So, I digress, cabin fever had set in. I was getting stroppy so I decided to get up off my arse and solve the problem.
Firstly I got my friend Karen on board and we started project explore, opting for walks about 30 minutes out of the city to the river at Dumbea, an area of dramatic mountains bordering deep clear blue water holes and rivers. We walked, came home and drunk a bottle of wine because it’s the tropics and it is perfectly acceptable to drink at 4pm when the sun shines.
Buoyed but these micro-adventures, I had a thirst for more. Phil returned from another trip away and we had a heart to heart. The outcome of this talk was that for further adventures we needed new wheels.
Let’s just say that Phil is no longer allowed to mention that he wants to buy a boat.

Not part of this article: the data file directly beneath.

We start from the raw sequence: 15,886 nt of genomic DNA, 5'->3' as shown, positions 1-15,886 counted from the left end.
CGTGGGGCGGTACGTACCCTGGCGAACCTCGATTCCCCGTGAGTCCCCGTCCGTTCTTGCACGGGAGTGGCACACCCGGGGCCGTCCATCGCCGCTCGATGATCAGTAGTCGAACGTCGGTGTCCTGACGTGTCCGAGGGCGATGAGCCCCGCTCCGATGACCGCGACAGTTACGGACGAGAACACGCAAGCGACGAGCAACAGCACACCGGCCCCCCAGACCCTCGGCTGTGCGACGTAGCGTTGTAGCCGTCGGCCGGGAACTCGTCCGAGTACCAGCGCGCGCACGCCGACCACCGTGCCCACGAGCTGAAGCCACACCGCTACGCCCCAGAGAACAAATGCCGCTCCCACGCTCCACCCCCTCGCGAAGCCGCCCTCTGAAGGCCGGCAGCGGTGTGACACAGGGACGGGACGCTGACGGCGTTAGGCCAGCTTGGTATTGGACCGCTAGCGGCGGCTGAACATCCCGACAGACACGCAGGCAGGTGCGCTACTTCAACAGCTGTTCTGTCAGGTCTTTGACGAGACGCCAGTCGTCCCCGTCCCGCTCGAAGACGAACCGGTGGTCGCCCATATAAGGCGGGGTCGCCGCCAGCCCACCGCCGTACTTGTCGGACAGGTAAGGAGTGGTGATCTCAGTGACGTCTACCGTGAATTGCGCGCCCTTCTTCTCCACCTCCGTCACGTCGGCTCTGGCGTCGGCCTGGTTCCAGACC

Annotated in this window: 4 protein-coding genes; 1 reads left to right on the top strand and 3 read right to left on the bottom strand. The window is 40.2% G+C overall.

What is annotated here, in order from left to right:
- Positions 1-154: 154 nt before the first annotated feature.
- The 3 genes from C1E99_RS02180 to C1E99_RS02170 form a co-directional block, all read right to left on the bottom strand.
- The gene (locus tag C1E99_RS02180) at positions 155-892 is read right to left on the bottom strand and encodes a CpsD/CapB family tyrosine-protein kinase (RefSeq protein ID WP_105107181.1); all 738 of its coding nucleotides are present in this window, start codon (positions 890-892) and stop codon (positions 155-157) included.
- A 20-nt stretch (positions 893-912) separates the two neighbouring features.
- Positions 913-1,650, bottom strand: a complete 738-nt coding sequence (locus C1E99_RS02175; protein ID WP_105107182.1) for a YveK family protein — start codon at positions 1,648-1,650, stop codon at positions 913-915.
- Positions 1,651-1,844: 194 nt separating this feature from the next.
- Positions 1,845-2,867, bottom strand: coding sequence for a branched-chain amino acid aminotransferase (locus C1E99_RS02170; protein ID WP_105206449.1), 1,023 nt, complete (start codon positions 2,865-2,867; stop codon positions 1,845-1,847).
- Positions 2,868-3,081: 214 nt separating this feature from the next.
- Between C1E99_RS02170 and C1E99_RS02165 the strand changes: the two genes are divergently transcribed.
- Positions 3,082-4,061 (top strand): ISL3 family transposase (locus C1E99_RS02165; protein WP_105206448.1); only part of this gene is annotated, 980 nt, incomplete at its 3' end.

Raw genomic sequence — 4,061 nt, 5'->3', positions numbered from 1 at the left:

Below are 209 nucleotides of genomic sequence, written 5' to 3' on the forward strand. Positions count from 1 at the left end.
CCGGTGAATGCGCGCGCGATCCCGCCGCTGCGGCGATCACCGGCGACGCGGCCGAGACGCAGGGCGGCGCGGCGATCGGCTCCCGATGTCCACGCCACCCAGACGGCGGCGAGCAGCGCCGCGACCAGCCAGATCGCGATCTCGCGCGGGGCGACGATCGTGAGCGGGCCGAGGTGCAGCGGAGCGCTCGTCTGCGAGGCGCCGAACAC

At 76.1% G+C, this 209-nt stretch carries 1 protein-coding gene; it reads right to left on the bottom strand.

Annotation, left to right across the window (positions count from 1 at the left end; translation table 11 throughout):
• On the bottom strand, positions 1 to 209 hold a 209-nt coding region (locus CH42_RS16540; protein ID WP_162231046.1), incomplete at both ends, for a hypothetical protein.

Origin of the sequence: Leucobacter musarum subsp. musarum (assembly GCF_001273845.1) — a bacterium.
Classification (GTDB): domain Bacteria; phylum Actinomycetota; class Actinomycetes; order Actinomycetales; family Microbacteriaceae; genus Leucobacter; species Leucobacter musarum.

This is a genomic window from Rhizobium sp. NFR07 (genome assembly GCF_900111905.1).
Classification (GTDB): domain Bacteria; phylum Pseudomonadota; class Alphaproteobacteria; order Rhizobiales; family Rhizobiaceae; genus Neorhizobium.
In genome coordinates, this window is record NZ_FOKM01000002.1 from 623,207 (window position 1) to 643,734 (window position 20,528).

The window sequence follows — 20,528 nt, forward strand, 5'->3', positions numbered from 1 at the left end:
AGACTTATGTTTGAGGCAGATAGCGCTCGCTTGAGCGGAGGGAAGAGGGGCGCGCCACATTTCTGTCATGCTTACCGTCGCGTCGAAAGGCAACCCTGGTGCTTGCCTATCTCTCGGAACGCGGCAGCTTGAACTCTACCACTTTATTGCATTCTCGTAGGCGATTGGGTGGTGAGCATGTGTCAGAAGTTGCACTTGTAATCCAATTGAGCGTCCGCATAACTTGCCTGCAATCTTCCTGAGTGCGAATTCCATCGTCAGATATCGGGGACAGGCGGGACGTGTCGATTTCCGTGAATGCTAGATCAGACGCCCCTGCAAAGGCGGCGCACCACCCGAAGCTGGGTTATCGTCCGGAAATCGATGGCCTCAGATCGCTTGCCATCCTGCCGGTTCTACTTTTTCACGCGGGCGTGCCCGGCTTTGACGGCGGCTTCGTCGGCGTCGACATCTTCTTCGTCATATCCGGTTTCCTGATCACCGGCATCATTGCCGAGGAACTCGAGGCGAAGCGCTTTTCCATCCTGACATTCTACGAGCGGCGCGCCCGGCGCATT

So let me introduce you to **Norbert** (name pending approval) our very shiny new car.
We decided to break Norbert in by taking him on a trip to the very far South of New Caledonia, which happily means that this winter, we have been to both the Northern and Southernmost points of New Cal. June-September is whale season in New Caledonia so we ventured in the vain hope that we might see some whale action in the very far distance.
Alas, whales were not seen (although we did spot boats that were obviously spotting whales) but the scenery was pretty spectacular, we had a walk and Norbert got taken through his paces with both Hill and 4×4 modes being active, fords being crossed and very narrowed bridges being negotiated. He also got the traditional coating of orange dust that sticks to everything South of Noumea which Phil spent an hour loving cleaning off on our return.